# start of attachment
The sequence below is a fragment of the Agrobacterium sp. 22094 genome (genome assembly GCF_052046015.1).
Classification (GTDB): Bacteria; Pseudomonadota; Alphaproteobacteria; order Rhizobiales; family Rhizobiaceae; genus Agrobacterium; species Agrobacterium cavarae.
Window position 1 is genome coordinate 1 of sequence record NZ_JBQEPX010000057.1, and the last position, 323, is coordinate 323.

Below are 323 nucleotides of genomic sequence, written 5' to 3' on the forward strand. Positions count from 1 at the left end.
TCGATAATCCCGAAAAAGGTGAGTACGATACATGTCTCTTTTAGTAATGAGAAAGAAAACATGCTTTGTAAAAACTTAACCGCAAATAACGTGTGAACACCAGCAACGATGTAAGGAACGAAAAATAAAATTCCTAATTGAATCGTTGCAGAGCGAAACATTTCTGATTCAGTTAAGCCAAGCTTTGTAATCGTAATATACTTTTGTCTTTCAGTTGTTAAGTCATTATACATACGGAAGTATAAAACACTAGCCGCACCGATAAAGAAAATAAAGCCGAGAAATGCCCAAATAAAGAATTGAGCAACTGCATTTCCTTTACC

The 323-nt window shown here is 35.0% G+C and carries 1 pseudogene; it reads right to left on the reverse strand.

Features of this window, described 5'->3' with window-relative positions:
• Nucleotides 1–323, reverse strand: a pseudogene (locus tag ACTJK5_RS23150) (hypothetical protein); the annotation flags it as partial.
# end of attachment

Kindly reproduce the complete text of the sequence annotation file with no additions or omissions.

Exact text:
The sequence below is a fragment of the Agrobacterium sp. 22094 genome (genome assembly GCF_052046015.1).
Classification (GTDB): Bacteria; Pseudomonadota; Alphaproteobacteria; order Rhizobiales; family Rhizobiaceae; genus Agrobacterium; species Agrobacterium cavarae.
Window position 1 is genome coordinate 1 of sequence record NZ_JBQEPX010000057.1, and the last position, 323, is coordinate 323.

Below are 323 nucleotides of genomic sequence, written 5' to 3' on the forward strand. Positions count from 1 at the left end.
TCGATAATCCCGAAAAAGGTGAGTACGATACATGTCTCTTTTAGTAATGAGAAAGAAAACATGCTTTGTAAAAACTTAACCGCAAATAACGTGTGAACACCAGCAACGATGTAAGGAACGAAAAATAAAATTCCTAATTGAATCGTTGCAGAGCGAAACATTTCTGATTCAGTTAAGCCAAGCTTTGTAATCGTAATATACTTTTGTCTTTCAGTTGTTAAGTCATTATACATACGGAAGTATAAAACACTAGCCGCACCGATAAAGAAAATAAAGCCGAGAAATGCCCAAATAAAGAATTGAGCAACTGCATTTCCTTTACC

The 323-nt window shown here is 35.0% G+C and carries 1 pseudogene; it reads right to left on the reverse strand.

Features of this window, described 5'->3' with window-relative positions:
• Nucleotides 1–323, reverse strand: a pseudogene (locus tag ACTJK5_RS23150) (hypothetical protein); the annotation flags it as partial.